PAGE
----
BOISE, Idaho » Boise State president Bob Kustra is taking another swing at the Bowl Championship Series, this time condemning the system that determines the national championship and other postseason games for being allowed to operate under a shroud of secrecy.
Kustra dashed off an e-mail to fellow university presidents and conference commissioners yesterday, one day after analysts discovered an error in the final BCS rankings. The glitch caused BCS officials to revise the computer rankings, moving Boise State up one spot to No. 10 and dropping LSU to No. 11.
The adjustment didn’t have any impact on the Broncos’ postseason date in the MAACO Bowl in Las Vegas with No. 20 Utah. But it gave Kustra, a vocal and persistent BCS critic, an opportunity to blast officials from the BCS and the NCAA for the system’s lack of public accountability.
"How many times have we heard calls for transparency on our campuses and how many times have we shared our governance and communicated with our faculties and other constituencies in transparent fashion," Kustra wrote in an e-mail.
The discrepancy was discovered by Jerry Palm, who runs the websites collegebcs.com and collegerpi.com, in the Colley Matrix computer ratings, one of six used by the BCS.
Wesley Colley said Palm, who verifies the Colley Matrix ratings, noticed the results of an FCS playoff game involving Appalachian State and Western Illinois had not been included in the database used to generate the ratings.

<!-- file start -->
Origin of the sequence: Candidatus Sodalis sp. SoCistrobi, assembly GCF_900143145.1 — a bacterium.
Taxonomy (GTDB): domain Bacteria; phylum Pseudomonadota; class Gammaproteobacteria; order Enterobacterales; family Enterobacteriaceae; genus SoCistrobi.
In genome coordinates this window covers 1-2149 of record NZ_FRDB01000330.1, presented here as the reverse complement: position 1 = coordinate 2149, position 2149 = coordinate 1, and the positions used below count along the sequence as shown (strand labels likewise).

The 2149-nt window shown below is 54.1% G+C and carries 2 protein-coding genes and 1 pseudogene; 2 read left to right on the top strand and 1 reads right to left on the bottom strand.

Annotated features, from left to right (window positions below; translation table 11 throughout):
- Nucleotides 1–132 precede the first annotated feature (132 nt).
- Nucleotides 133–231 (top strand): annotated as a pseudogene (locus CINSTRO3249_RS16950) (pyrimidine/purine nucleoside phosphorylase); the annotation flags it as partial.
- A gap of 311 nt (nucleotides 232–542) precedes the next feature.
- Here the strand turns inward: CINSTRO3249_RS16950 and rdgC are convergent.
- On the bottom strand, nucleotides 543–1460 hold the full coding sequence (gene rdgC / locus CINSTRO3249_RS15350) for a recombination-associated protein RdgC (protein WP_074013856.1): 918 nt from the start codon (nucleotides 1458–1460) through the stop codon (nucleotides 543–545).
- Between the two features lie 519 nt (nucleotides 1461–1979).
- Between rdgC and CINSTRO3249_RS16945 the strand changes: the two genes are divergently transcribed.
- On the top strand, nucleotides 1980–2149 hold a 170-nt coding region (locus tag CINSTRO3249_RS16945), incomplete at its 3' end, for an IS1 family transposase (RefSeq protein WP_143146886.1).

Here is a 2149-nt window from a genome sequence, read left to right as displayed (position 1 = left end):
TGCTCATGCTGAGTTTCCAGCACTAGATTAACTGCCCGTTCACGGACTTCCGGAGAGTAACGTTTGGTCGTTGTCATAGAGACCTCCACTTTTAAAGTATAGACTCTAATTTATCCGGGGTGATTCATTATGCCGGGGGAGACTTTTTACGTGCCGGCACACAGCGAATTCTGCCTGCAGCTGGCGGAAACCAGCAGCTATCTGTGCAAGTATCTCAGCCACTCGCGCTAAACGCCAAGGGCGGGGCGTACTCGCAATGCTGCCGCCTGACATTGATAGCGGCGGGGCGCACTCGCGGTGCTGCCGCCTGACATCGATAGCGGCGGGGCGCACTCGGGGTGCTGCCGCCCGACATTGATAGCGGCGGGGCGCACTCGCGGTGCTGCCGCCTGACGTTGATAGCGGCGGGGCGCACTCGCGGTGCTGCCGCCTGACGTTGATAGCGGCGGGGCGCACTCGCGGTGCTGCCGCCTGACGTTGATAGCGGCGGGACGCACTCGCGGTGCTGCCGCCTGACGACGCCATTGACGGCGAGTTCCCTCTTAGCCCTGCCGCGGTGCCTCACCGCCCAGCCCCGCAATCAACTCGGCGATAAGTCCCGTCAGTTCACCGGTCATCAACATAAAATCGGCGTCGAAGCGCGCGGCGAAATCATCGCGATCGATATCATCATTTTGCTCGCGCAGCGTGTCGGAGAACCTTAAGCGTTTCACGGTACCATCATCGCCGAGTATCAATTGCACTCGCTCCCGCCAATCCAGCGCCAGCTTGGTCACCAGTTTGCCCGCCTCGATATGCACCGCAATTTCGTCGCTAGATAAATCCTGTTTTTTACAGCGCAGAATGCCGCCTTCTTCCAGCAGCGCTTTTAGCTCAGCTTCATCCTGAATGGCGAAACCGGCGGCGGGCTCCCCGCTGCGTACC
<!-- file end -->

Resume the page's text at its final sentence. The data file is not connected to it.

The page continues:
BCS executive director Bill Hancock said in a statement that he was "deeply disturbed" when he learned of the mistake.
"This error should not have happened and is unacceptable. The final standings have been corrected. Fortunately, it had no effect on any team’s eligibility for the BCS games. But the simple fact that it could have means this issue will be near the top of the agenda for the conference commissioners’ annual review next spring," Hancock said.
Cunningham leads College Hall of Fame class
It was years after Sam Cunningham ran roughshod over the last all-white Alabama football team that he understood the significance of that game in 1970 between Southern California and Bear Bryant’s Crimson Tide.
Cunningham ran for 135 yards and two touchdowns on 12 carries and USC beat the Tide 42-21 in Birmingham that day in the first game of a career that earned him a place in the College Football Hall of Fame.
Cunningham was among 14 former players and coaches who were inducted into the hall at the National Football Foundation’s awards banquet yesterday.
Among the other inductees were the late Pat Tillman of Arizona State, former Wisconsin coach Barry Alvarez and 1991 Heisman Trophy winner Desmond Howard of Michigan.
Pitt coach steps down
Dave Wannstedt is out as Pitt football coach following a disappointing season in which the Panthers were big favorites to win a weak Big East Conference, only to finish 7-5 and qualify for a minor bowl.
Pitt called a news conference yesterday to announce that the former Bears and Dolphins coach was stepping down, under pressure from athletic director Steve Pederson. Wannstedt, highly respected by Pitt’s administration, is expected to stay with the school in a noncoaching position.